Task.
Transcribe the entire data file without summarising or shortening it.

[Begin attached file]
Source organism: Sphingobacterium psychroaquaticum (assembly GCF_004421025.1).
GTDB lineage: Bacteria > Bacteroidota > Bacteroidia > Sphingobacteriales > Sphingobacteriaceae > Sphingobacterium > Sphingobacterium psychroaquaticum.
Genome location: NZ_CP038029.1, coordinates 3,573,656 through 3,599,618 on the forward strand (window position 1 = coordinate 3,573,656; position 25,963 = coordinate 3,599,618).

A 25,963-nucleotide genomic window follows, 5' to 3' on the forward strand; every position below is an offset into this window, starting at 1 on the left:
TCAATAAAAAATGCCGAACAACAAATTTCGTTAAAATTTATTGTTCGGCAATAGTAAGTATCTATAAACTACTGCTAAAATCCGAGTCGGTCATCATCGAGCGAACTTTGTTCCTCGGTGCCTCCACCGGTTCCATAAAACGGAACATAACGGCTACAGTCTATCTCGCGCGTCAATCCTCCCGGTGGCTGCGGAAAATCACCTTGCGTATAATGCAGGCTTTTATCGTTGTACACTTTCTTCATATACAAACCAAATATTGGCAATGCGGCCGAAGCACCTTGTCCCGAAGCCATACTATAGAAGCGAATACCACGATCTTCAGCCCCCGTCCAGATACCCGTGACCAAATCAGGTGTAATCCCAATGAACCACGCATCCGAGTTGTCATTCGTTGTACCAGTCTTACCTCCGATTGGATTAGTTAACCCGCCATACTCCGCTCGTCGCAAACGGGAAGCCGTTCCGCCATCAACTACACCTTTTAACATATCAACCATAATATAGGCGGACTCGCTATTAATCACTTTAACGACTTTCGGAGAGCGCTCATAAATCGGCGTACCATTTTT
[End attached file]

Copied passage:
Source organism: Sphingobacterium psychroaquaticum (assembly GCF_004421025.1).
GTDB lineage: Bacteria > Bacteroidota > Bacteroidia > Sphingobacteriales > Sphingobacteriaceae > Sphingobacterium > Sphingobacterium psychroaquaticum.
Genome location: NZ_CP038029.1, coordinates 3,573,656 through 3,599,618 on the forward strand (window position 1 = coordinate 3,573,656; position 25,963 = coordinate 3,599,618).

A 25,963-nucleotide genomic window follows, 5' to 3' on the forward strand; every position below is an offset into this window, starting at 1 on the left:
TCAATAAAAAATGCCGAACAACAAATTTCGTTAAAATTTATTGTTCGGCAATAGTAAGTATCTATAAACTACTGCTAAAATCCGAGTCGGTCATCATCGAGCGAACTTTGTTCCTCGGTGCCTCCACCGGTTCCATAAAACGGAACATAACGGCTACAGTCTATCTCGCGCGTCAATCCTCCCGGTGGCTGCGGAAAATCACCTTGCGTATAATGCAGGCTTTTATCGTTGTACACTTTCTTCATATACAAACCAAATATTGGCAATGCGGCCGAAGCACCTTGTCCCGAAGCCATACTATAGAAGCGAATACCACGATCTTCAGCCCCCGTCCAGATACCCGTGACCAAATCAGGTGTAATCCCAATGAACCACGCATCCGAGTTGTCATTCGTTGTACCAGTCTTACCTCCGATTGGATTAGTTAACCCGCCATACTCCGCTCGTCGCAAACGGGAAGCCGTTCCGCCATCAACTACACCTTTTAACATATCAACCATAATATAGGCGGACTCGCTATTAATCACTTTAACGACTTTCGGAGAGCGCTCATAAATCGGCGTACCATTTTT